Just saying.

Are you surprised that another member possibly understands my view. Is that such a shock?

I didn't drop out- i have a very busy life outside here- if you can imagine that. what's your excuse?

And i also find it funny that you went to law school...so i was debating with a laywer? -go figure. No need for me to go further with you after your last friendly post full of smart remarks slithering in and out of your response. When a thread becomes more of a negative vibe or an argument vs. an exchange of ideas or a disagreement- it's not fun anymore. (and if you can actually tell me, that was fun for you-than you must be a defense attorney) I have a right not to respond to you. Are you trying to force this to continue??? That's what it sounds like- I even gave you the last word. You should be extremely satisfied with that. You Win!!!

I'll give you one thing-in the short time you've been a member here, you've made some friends and the company you seem to mesh with will have you ready to ruin the boards soon enough. Your on the right path.

Do you think the stuff you post is infallible? I'll give you a bit of inside info- if you post something on this forum that another "know it all" member believes deviates from their orthodoxy, you either have to explain your position endlessly (which I've done) or you are dismissed as a hater or as you liked to call it - a "fanboi" of some sort. In that case-I pull the plug.

Argue with yourself if you like- because it's not a matter of wanting you or anyone else to agree- i just know when to say when.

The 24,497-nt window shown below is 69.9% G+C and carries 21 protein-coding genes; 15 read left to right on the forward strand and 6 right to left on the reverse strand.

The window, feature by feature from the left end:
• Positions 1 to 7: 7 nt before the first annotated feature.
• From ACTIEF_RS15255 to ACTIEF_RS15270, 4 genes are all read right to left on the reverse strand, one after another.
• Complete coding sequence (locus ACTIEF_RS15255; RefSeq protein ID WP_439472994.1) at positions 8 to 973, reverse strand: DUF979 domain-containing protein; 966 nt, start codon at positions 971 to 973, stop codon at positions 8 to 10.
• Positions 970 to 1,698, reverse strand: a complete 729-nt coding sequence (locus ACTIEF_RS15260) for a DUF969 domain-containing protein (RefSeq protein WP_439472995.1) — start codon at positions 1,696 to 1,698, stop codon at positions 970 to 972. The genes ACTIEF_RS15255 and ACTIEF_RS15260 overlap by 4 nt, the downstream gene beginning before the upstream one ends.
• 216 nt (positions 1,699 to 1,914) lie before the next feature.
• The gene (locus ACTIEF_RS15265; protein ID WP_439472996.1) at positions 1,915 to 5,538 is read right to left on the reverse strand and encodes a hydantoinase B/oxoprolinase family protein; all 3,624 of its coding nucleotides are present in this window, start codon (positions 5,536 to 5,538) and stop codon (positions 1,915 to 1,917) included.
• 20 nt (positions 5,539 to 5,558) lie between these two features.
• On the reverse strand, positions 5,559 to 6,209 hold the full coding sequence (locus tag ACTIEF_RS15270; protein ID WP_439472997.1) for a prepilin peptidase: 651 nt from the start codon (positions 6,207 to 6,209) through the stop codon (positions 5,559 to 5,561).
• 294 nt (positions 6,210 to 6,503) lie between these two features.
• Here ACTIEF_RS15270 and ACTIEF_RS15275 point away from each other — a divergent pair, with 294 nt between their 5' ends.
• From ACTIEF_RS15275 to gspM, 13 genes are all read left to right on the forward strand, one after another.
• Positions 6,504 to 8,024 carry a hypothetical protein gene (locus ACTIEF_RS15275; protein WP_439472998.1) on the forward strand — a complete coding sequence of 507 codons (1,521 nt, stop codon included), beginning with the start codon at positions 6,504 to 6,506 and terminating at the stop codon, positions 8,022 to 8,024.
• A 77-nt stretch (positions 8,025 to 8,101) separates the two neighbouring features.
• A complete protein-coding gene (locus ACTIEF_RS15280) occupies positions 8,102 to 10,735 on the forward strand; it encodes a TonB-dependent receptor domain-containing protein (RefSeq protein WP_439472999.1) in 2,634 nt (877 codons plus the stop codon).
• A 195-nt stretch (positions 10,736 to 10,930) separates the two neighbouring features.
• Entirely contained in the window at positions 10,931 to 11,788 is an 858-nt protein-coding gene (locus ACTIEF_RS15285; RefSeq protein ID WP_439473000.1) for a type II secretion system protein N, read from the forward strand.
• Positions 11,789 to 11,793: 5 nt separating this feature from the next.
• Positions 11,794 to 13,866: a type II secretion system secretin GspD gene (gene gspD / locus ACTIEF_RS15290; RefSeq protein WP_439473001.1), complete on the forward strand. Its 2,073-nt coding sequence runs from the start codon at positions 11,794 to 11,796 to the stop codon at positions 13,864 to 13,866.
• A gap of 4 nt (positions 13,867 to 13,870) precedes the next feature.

I do appreciate your opinion-(the respectable parts of it) regardless if you have disagreed with me.

This should all make sense to you-with your level of education.

On to another topic for me.

Edited by Rock Historian

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^^^Yes, and he speaks in italics…is he trying to be ironic?

hello strider, i was initially confused on what the heck your tid bit was supposed to mean until i read higher up.

i don't want to sound combative, but it's day 2 on this website for me and your accusing me in a roundabout way of some sort of false posing affiliation of or with another member? who i've never even met and also blasting my italic writting? is that is the proper way for me to see this? if so ,how absurd.

maybe i should have stuck to being a guest user.

Edited by fenderbass

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I seems sort of weird to me that Rock Historian just drops out of this debate in a huff and goes away mad, and then all of a sudden an new member appears to defend his "right to free speech" and all the points he was making.

Just saying.

greetings ledtiki, i have no quarrles here, i do see both sides. i love the beatles and they are my equally favorite band along with lz. i don't take it that personal when a person states a claim. i joined this site because music is a part of me and i love to learn from others and also share stories. it's my pastime. i have heard of other folks deliberations on this topic before just not on here. i think you raised some good points to back your message and on the flipside i read the links and the messages opposing. i find this blog or topic the most interesting and dramatic of any page going at the minute. i do think it got carried away but i wanted to add my two sense in. not sure if it was done proper but i tried. no, i don't think the beatles were a boy band, but i also do not get insulted by that. they did establish a lot of guidlines for artist to follow and even if it was not intentional-they have influenced the maunufactured groups and they use the same stradegy techniques of marketing and resort to playing the same pop oriented happy music that made the beatles famous. i willl remain neutral but i at least wanted to write.

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http://musiqology.co...jonas-brothers/

This is the exact message is was getting across. For those who care to read it. (check it out - not a long read) It explains my point. The movement, the association, etc.(not the level of musicianship).